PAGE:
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A similar confusion of expression may be noticed in the statement that man is a "compound of body and soul ". Man is not a body plus a soul — which would make of him two individuals ; but a body that is what it is (namely, a human body) by reason of its union with the soul.As a special application of the general doctrine of matter and form which is as well a theory of science as of intrinsic causality, the " soul " is envisaged as the substantial form of the matter which, so informed, is a human "body". It cannot be maintained, in the Thomistic system, that the "substantial union is a relation by which two substances are so disposed that they form one".In the general theory, neither "matter" nor "form", but only the composite, is a substance.In the case of man, though the " soul " be proved a reality capable of separate existence, the "body" can in no sense be called a substance in its own right.Though strictly speaking self-contradictory, the phrase expresses in a convenient form the abiding reciprocity of relation between these two "principles of substantial being". In Greek and in modern philosophy, as well as during the Patristic and Scholastic periods, another celebrated theory laid claim to pre-eminence. It is in a non-natural state of union, and longs to be freed from its bodily prison (cf. Plato has recourse to a theory of a triple soul to explain the union—a theory that would seem to make personality altogether impossible (see MATTER). Augustine, following him (except as to the triple-soul theory) makes the "body" and " soul " two substances; and man "a rational soul using a mortal and earthly body" (De Moribus, I, xxvii).Man is an individual, a single substance resultant from the determination of matter by a human form. But he is careful to note that by union with the body it constitutes the human being. Augustine's psychological doctrine was current in the Middle Ages up to the time and during the perfecting of the Thomistic synthesis. As further instances of Augustinian influence may be cited Alanus ab Insulis (but the soul is united by a spiritus physicus to the body); Alexander of Hales (union ad modum formæ cum materia ); St.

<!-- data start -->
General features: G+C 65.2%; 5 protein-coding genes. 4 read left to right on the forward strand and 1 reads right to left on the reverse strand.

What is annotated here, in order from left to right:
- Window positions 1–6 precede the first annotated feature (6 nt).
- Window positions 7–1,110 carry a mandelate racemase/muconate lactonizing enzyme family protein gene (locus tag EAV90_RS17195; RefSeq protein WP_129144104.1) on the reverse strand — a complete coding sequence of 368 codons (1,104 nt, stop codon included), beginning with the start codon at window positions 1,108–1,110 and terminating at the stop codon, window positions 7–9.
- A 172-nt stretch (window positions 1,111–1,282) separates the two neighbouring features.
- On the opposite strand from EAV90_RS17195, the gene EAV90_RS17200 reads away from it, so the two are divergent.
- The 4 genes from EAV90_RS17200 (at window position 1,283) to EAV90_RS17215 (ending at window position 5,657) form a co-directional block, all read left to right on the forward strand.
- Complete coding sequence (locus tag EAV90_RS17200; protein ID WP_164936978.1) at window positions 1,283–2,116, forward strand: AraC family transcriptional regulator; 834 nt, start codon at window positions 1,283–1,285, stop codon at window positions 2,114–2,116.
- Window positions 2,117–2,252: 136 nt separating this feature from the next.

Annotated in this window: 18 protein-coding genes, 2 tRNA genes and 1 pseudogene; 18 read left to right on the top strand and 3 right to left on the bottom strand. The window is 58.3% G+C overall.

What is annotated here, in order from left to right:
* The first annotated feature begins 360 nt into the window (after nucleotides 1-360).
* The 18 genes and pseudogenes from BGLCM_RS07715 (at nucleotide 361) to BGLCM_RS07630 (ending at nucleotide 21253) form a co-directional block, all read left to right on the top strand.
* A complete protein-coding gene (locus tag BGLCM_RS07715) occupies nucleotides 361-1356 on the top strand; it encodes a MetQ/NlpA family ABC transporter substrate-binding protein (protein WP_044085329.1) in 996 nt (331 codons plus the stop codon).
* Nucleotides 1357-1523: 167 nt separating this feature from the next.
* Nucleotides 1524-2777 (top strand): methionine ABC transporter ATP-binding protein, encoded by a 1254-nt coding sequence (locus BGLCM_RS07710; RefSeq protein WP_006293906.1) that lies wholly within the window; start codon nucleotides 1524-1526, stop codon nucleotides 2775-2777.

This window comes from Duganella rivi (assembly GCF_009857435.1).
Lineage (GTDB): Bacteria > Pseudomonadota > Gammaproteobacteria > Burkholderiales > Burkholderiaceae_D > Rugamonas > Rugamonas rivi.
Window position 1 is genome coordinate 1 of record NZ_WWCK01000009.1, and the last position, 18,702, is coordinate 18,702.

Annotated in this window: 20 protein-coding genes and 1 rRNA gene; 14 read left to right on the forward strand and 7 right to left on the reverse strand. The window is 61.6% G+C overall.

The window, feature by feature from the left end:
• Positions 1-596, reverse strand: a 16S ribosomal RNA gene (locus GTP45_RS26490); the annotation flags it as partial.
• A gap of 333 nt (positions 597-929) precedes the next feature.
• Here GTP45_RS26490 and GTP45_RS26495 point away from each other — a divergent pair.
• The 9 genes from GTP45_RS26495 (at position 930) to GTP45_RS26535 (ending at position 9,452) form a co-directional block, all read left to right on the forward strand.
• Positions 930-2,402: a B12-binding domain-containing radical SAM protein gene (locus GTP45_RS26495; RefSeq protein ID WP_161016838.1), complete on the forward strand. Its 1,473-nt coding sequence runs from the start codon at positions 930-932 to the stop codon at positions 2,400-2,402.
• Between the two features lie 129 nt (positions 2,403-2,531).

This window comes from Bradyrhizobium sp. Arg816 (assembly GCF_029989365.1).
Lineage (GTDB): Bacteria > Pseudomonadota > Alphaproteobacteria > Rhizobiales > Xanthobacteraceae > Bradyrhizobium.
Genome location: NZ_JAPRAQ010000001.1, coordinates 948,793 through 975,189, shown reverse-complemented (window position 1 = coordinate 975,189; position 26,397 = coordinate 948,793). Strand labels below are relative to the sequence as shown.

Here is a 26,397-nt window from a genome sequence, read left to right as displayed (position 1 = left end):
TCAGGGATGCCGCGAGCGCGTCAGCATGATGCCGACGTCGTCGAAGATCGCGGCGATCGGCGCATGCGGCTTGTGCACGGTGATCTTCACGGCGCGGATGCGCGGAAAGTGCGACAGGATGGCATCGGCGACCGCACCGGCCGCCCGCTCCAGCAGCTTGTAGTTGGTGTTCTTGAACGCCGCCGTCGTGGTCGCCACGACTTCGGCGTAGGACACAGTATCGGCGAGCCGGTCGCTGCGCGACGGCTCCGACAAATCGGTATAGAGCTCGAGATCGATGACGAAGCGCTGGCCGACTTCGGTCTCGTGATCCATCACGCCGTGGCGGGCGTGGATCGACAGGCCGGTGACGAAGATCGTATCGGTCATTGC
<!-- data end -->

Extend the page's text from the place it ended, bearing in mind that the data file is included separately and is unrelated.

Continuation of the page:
According to the common definition of the School, Man is a rational animal.The natural end of man may be considered from two points of view.Primarily, it is the procuring of the glory of God, which is the end of all creation.Aquinas avoids the difficulties and contradictions of the "two substance " theory and, saving the personality, accounts for the observed facts of the unity of consciousness.His doctrine : The particular creation of the soul is a corollary of the foregoing. 3 (in refutation of the opinion of Pythagoras, Plato and Origen — with whom Leibniz might be grouped as professing a modified form of the same opinion—the creation of souls at the beginning of time ).